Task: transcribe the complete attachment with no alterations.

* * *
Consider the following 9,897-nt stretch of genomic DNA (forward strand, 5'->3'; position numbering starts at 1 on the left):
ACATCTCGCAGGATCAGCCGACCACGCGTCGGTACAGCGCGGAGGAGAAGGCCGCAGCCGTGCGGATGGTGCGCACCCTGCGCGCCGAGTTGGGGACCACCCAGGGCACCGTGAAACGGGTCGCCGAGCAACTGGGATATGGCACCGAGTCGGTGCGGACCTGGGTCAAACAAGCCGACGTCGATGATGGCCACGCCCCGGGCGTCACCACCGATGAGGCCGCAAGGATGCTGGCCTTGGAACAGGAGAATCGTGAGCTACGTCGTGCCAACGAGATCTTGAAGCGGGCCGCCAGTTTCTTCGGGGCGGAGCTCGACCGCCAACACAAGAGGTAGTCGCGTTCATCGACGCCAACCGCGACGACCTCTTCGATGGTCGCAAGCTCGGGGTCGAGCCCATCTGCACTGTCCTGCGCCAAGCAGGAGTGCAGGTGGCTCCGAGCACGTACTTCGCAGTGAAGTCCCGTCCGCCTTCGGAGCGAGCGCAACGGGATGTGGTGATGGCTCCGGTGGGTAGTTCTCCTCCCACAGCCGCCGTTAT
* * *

Consider the following 9,897-nt stretch of genomic DNA (forward strand, 5'->3'; position numbering starts at 1 on the left):
ACATCTCGCAGGATCAGCCGACCACGCGTCGGTACAGCGCGGAGGAGAAGGCCGCAGCCGTGCGGATGGTGCGCACCCTGCGCGCCGAGTTGGGGACCACCCAGGGCACCGTGAAACGGGTCGCCGAGCAACTGGGATATGGCACCGAGTCGGTGCGGACCTGGGTCAAACAAGCCGACGTCGATGATGGCCACGCCCCGGGCGTCACCACCGATGAGGCCGCAAGGATGCTGGCCTTGGAACAGGAGAATCGTGAGCTACGTCGTGCCAACGAGATCTTGAAGCGGGCCGCCAGTTTCTTCGGGGCGGAGCTCGACCGCCAACACAAGAGGTAGTCGCGTTCATCGACGCCAACCGCGACGACCTCTTCGATGGTCGCAAGCTCGGGGTCGAGCCCATCTGCACTGTCCTGCGCCAAGCAGGAGTGCAGGTGGCTCCGAGCACGTACTTCGCAGTGAAGTCCCGTCCGCCTTCGGAGCGAGCGCAACGGGATGTGGTGATGGCTCCGGTGGGTAGTTCTCCTCCCACAGCCGCCGTTAT